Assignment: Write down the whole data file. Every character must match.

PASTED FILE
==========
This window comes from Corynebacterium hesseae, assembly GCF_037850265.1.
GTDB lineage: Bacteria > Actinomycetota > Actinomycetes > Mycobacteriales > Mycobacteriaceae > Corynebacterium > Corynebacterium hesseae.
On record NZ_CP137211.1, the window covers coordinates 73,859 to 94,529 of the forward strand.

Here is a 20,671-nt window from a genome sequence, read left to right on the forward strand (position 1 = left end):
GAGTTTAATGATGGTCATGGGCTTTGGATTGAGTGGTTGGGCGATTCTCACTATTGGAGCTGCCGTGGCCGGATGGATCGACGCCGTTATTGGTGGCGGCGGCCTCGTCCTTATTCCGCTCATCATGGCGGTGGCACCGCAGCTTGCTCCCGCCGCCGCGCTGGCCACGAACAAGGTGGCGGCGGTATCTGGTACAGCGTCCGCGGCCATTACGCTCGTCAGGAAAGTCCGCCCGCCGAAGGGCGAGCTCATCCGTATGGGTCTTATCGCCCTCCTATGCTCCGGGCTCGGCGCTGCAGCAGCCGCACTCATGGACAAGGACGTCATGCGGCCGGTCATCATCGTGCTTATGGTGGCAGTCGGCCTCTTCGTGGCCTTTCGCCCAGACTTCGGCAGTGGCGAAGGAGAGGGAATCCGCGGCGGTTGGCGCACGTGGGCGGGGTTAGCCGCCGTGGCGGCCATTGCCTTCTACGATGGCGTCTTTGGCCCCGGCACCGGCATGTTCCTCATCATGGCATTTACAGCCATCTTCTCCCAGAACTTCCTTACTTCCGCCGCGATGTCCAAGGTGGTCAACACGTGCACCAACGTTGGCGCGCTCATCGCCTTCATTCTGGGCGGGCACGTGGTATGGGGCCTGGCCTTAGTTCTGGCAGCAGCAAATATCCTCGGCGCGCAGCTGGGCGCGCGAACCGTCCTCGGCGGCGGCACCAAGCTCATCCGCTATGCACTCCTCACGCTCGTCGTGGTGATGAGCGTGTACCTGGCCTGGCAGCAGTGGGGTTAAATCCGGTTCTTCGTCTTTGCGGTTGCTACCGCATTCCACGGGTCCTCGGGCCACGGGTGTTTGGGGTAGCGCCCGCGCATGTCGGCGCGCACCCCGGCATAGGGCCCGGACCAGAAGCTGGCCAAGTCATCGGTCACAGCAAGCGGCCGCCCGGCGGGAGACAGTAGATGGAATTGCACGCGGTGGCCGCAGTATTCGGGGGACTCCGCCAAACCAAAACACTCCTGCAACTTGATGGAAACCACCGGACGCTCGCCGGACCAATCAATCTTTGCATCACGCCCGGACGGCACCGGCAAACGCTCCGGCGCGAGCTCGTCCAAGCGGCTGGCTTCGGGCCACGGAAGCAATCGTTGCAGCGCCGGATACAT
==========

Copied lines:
This window comes from Corynebacterium hesseae, assembly GCF_037850265.1.
GTDB lineage: Bacteria > Actinomycetota > Actinomycetes > Mycobacteriales > Mycobacteriaceae > Corynebacterium > Corynebacterium hesseae.
On record NZ_CP137211.1, the window covers coordinates 73,859 to 94,529 of the forward strand.

Here is a 20,671-nt window from a genome sequence, read left to right on the forward strand (position 1 = left end):
GAGTTTAATGATGGTCATGGGCTTTGGATTGAGTGGTTGGGCGATTCTCACTATTGGAGCTGCCGTGGCCGGATGGATCGACGCCGTTATTGGTGGCGGCGGCCTCGTCCTTATTCCGCTCATCATGGCGGTGGCACCGCAGCTTGCTCCCGCCGCCGCGCTGGCCACGAACAAGGTGGCGGCGGTATCTGGTACAGCGTCCGCGGCCATTACGCTCGTCAGGAAAGTCCGCCCGCCGAAGGGCGAGCTCATCCGTATGGGTCTTATCGCCCTCCTATGCTCCGGGCTCGGCGCTGCAGCAGCCGCACTCATGGACAAGGACGTCATGCGGCCGGTCATCATCGTGCTTATGGTGGCAGTCGGCCTCTTCGTGGCCTTTCGCCCAGACTTCGGCAGTGGCGAAGGAGAGGGAATCCGCGGCGGTTGGCGCACGTGGGCGGGGTTAGCCGCCGTGGCGGCCATTGCCTTCTACGATGGCGTCTTTGGCCCCGGCACCGGCATGTTCCTCATCATGGCATTTACAGCCATCTTCTCCCAGAACTTCCTTACTTCCGCCGCGATGTCCAAGGTGGTCAACACGTGCACCAACGTTGGCGCGCTCATCGCCTTCATTCTGGGCGGGCACGTGGTATGGGGCCTGGCCTTAGTTCTGGCAGCAGCAAATATCCTCGGCGCGCAGCTGGGCGCGCGAACCGTCCTCGGCGGCGGCACCAAGCTCATCCGCTATGCACTCCTCACGCTCGTCGTGGTGATGAGCGTGTACCTGGCCTGGCAGCAGTGGGGTTAAATCCGGTTCTTCGTCTTTGCGGTTGCTACCGCATTCCACGGGTCCTCGGGCCACGGGTGTTTGGGGTAGCGCCCGCGCATGTCGGCGCGCACCCCGGCATAGGGCCCGGACCAGAAGCTGGCCAAGTCATCGGTCACAGCAAGCGGCCGCCCGGCGGGAGACAGTAGATGGAATTGCACGCGGTGGCCGCAGTATTCGGGGGACTCCGCCAAACCAAAACACTCCTGCAACTTGATGGAAACCACCGGACGCTCGCCGGACCAATCAATCTTTGCATCACGCCCGGACGGCACCGGCAAACGCTCCGGCGCGAGCTCGTCCAAGCGGCTGGCTTCGGGCCACGGAAGCAATCGTTGCAGCGCCGGATACAT